The HNBA is a non-profit, non-partisan national membership association that represents the interests of Hispanic attorneys, judges, law professors, law students, and legal professionals in the United States and Puerto Rico. One of the HNBA's many institutional objectives is to advocate and work to ensure that the federal and state courts in our nation are diverse and reflect the citizenry that come before our courts daily.
Judge Restrepo sought the HNBA's endorsement shortly after President Obama nominated him to the United States Court of Appeals for the Third Circuit. The HNBA conducted a thorough due diligence process that included interviews of personal and professional references (including judges and attorneys), a review of his scholarly writings and legal opinions, and a thorough Internet search. We also have considered his background and qualifications in the context of the requirements of the position for which he was nominated, as well as the requirements of the HNBA's Policies and Procedures Governing Judicial Endorsements. After a careful review, it is clear that Judge Restrepo possesses the professional expertise, experience, personal integrity and judicial temperament to distinguish himself as a federal appellate judge. Accordingly, we urge you to confirm his nomination to the United States Court of Appeals for the Third Circuit.
Prior to being sworn in as a District Judge for the Eastern District of Pennsylvania in 2013 and his appointment as a Magistrate Judge in 2006, Judge Restrepo was a highly- regarded Philadelphia attorney and founding member of the firm of Krasner & Restrepo, concentrating on criminal defense and civil rights litigation. Before forming his law firm, he served as an assistant federal defender with the Community Federal Defender for the Eastern District of Pennsylvania, and an assistant defender for the Defender Association of Philadelphia. He is an adjunct professor at Temple University James E. Beasley School of Law, was an adjunct professor at the University of Pennsylvania Law School from 1997-2009 where he was appointed the Irving R. Segal Lecturer in advocacy, and has taught with the National Institute for Trial Advocacy in regional and national programs since 1991. He [[Page S21]] has been a lecturer at seminars sponsored by a number of agencies and organizations and has written numerous articles appearing in a variety of national publications. Throughout his career, Judge Restrepo has stood out as an exceptional role model for community involvement and civic participation. He has devoted his time and expertise to a variety of boards and commissions as well as the Eastern District prisoner reentry program.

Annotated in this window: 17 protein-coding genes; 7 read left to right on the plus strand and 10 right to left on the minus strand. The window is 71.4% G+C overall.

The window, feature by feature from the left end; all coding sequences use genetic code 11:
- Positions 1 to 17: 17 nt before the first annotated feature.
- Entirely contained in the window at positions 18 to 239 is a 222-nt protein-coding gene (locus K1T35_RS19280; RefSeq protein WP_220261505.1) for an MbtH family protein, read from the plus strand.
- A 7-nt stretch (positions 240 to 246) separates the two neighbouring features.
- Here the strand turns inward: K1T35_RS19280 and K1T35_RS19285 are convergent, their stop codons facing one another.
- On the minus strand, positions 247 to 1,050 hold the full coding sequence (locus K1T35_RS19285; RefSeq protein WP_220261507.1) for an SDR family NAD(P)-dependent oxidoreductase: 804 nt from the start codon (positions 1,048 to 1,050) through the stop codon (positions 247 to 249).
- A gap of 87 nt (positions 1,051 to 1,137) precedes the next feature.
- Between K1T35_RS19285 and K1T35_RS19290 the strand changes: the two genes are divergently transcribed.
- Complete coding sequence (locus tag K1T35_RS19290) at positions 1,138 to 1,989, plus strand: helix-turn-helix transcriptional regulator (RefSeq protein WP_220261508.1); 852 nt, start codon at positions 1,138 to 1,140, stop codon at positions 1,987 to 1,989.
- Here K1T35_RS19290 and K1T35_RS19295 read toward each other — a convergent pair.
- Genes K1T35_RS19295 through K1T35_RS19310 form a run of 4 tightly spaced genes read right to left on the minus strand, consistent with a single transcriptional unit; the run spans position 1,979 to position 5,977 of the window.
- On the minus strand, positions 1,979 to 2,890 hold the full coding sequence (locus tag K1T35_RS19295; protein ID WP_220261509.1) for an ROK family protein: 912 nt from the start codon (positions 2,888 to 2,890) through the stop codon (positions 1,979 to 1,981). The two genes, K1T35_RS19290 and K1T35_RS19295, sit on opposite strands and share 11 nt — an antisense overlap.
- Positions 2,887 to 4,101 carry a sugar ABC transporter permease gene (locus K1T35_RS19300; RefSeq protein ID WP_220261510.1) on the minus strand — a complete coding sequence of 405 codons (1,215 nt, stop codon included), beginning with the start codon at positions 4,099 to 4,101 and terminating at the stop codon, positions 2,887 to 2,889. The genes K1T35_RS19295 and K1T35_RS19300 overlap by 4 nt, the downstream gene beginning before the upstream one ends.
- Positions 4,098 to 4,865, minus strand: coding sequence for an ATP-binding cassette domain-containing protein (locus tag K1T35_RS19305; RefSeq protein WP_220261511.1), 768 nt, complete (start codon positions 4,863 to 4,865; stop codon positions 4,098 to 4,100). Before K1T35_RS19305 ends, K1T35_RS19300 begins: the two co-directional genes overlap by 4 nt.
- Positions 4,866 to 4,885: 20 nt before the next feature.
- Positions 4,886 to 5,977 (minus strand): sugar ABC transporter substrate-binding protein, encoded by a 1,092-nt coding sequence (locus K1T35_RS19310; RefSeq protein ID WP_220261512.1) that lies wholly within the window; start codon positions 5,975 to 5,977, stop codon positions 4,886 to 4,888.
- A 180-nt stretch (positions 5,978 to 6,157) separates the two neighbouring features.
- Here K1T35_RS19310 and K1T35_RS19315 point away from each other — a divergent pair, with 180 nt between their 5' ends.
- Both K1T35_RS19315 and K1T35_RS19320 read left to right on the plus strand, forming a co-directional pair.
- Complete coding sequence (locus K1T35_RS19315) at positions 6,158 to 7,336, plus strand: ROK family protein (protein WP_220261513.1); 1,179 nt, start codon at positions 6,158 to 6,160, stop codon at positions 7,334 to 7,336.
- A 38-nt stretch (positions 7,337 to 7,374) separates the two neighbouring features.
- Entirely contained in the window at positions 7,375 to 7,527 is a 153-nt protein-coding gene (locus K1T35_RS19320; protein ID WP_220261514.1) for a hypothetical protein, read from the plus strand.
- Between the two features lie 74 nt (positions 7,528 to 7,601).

The HNBA's due diligence process has confirmed that Judge Restrepo's integrity, knowledge of the law, breadth of professional experience, and intellectual capacity make him well suited to sit as a federal appellate judge. Accordingly, it is with great pride that we have the privilege of endorsing the Honorable Luis Felipe Restrepo and recommend his confirmation to serve as a Judge on the United States Court of Appeals for the Third Circuit. Please do not hesitate to contact us at the HNBA National Office at (202) 223-4777, or you may contact Cynthia D. Mares directly at (720) 314-1295 or by e-mail at email@example.com, if we can be of any further assistance.
Thank you for your consideration.
Sincerely, Cynthia D. Mares, HNBA National President.
Robert Raben, Chair, HNBA Judiciary Committee.